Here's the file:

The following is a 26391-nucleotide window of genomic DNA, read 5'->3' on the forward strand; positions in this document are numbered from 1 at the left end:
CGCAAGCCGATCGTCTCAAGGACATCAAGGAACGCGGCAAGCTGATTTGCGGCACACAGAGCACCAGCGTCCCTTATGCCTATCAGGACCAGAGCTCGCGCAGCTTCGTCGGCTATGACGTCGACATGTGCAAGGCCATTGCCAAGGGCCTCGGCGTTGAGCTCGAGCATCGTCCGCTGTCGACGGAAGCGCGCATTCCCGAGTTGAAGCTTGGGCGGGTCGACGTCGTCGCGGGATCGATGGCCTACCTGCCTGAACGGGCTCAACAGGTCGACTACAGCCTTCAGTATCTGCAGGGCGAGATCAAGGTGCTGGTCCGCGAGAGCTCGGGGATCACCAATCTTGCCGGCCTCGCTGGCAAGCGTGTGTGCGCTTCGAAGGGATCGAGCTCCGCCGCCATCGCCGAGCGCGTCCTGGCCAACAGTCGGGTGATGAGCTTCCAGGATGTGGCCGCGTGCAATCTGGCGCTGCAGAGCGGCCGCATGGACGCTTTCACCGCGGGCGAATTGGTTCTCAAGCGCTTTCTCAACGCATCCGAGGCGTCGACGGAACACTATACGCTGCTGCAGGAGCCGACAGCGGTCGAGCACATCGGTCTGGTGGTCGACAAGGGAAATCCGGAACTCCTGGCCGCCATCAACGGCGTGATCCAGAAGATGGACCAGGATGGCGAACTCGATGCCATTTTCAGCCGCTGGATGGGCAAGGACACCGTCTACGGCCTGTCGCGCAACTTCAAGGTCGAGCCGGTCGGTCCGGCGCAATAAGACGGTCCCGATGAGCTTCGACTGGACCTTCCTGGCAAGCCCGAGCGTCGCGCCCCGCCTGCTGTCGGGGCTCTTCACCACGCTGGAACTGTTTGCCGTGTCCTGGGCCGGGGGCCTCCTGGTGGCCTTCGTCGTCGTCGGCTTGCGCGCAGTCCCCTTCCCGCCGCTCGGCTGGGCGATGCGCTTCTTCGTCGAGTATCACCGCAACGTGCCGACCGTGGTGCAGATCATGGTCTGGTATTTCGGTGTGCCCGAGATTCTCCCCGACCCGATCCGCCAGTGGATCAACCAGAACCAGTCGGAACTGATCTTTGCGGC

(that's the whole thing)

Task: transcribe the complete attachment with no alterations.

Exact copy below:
The following is a 26391-nucleotide window of genomic DNA, read 5'->3' on the forward strand; positions in this document are numbered from 1 at the left end:
CGCAAGCCGATCGTCTCAAGGACATCAAGGAACGCGGCAAGCTGATTTGCGGCACACAGAGCACCAGCGTCCCTTATGCCTATCAGGACCAGAGCTCGCGCAGCTTCGTCGGCTATGACGTCGACATGTGCAAGGCCATTGCCAAGGGCCTCGGCGTTGAGCTCGAGCATCGTCCGCTGTCGACGGAAGCGCGCATTCCCGAGTTGAAGCTTGGGCGGGTCGACGTCGTCGCGGGATCGATGGCCTACCTGCCTGAACGGGCTCAACAGGTCGACTACAGCCTTCAGTATCTGCAGGGCGAGATCAAGGTGCTGGTCCGCGAGAGCTCGGGGATCACCAATCTTGCCGGCCTCGCTGGCAAGCGTGTGTGCGCTTCGAAGGGATCGAGCTCCGCCGCCATCGCCGAGCGCGTCCTGGCCAACAGTCGGGTGATGAGCTTCCAGGATGTGGCCGCGTGCAATCTGGCGCTGCAGAGCGGCCGCATGGACGCTTTCACCGCGGGCGAATTGGTTCTCAAGCGCTTTCTCAACGCATCCGAGGCGTCGACGGAACACTATACGCTGCTGCAGGAGCCGACAGCGGTCGAGCACATCGGTCTGGTGGTCGACAAGGGAAATCCGGAACTCCTGGCCGCCATCAACGGCGTGATCCAGAAGATGGACCAGGATGGCGAACTCGATGCCATTTTCAGCCGCTGGATGGGCAAGGACACCGTCTACGGCCTGTCGCGCAACTTCAAGGTCGAGCCGGTCGGTCCGGCGCAATAAGACGGTCCCGATGAGCTTCGACTGGACCTTCCTGGCAAGCCCGAGCGTCGCGCCCCGCCTGCTGTCGGGGCTCTTCACCACGCTGGAACTGTTTGCCGTGTCCTGGGCCGGGGGCCTCCTGGTGGCCTTCGTCGTCGTCGGCTTGCGCGCAGTCCCCTTCCCGCCGCTCGGCTGGGCGATGCGCTTCTTCGTCGAGTATCACCGCAACGTGCCGACCGTGGTGCAGATCATGGTCTGGTATTTCGGTGTGCCCGAGATTCTCCCCGACCCGATCCGCCAGTGGATCAACCAGAACCAGTCGGAACTGATCTTTGCGGC